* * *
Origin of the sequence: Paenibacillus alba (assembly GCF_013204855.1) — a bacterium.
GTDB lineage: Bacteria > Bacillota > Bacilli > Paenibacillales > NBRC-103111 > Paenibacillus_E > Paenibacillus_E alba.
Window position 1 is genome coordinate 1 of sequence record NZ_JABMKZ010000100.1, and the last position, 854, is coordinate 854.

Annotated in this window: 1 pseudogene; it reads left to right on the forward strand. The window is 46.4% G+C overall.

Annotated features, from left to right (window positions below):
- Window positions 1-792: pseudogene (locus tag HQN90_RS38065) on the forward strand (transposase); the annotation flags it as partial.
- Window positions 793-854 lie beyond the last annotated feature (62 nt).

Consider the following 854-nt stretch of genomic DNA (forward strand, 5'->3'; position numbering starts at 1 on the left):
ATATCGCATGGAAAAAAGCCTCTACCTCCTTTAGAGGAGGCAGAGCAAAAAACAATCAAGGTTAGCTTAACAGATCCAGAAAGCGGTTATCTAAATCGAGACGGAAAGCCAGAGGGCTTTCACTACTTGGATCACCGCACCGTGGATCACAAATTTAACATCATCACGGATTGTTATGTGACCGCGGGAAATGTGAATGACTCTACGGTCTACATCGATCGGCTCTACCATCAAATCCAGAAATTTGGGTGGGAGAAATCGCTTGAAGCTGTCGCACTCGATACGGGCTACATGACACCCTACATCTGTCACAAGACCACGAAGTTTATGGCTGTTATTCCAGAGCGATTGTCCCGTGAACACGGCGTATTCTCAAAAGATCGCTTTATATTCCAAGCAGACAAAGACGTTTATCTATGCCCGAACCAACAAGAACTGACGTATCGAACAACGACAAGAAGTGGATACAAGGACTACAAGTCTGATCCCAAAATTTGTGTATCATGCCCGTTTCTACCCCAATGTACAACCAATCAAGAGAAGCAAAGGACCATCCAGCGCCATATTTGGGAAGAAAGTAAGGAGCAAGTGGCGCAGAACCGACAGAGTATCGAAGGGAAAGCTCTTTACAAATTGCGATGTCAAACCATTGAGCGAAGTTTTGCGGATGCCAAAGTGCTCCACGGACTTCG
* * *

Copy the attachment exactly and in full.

Origin of the sequence: Paenibacillus alba (assembly GCF_013204855.1) — a bacterium.
GTDB lineage: Bacteria > Bacillota > Bacilli > Paenibacillales > NBRC-103111 > Paenibacillus_E > Paenibacillus_E alba.
Window position 1 is genome coordinate 1 of sequence record NZ_JABMKZ010000100.1, and the last position, 854, is coordinate 854.

Annotated in this window: 1 pseudogene; it reads left to right on the forward strand. The window is 46.4% G+C overall.

Annotated features, from left to right (window positions below):
- Window positions 1-792: pseudogene (locus tag HQN90_RS38065) on the forward strand (transposase); the annotation flags it as partial.
- Window positions 793-854 lie beyond the last annotated feature (62 nt).

Consider the following 854-nt stretch of genomic DNA (forward strand, 5'->3'; position numbering starts at 1 on the left):
ATATCGCATGGAAAAAAGCCTCTACCTCCTTTAGAGGAGGCAGAGCAAAAAACAATCAAGGTTAGCTTAACAGATCCAGAAAGCGGTTATCTAAATCGAGACGGAAAGCCAGAGGGCTTTCACTACTTGGATCACCGCACCGTGGATCACAAATTTAACATCATCACGGATTGTTATGTGACCGCGGGAAATGTGAATGACTCTACGGTCTACATCGATCGGCTCTACCATCAAATCCAGAAATTTGGGTGGGAGAAATCGCTTGAAGCTGTCGCACTCGATACGGGCTACATGACACCCTACATCTGTCACAAGACCACGAAGTTTATGGCTGTTATTCCAGAGCGATTGTCCCGTGAACACGGCGTATTCTCAAAAGATCGCTTTATATTCCAAGCAGACAAAGACGTTTATCTATGCCCGAACCAACAAGAACTGACGTATCGAACAACGACAAGAAGTGGATACAAGGACTACAAGTCTGATCCCAAAATTTGTGTATCATGCCCGTTTCTACCCCAATGTACAACCAATCAAGAGAAGCAAAGGACCATCCAGCGCCATATTTGGGAAGAAAGTAAGGAGCAAGTGGCGCAGAACCGACAGAGTATCGAAGGGAAAGCTCTTTACAAATTGCGATGTCAAACCATTGAGCGAAGTTTTGCGGATGCCAAAGTGCTCCACGGACTTCG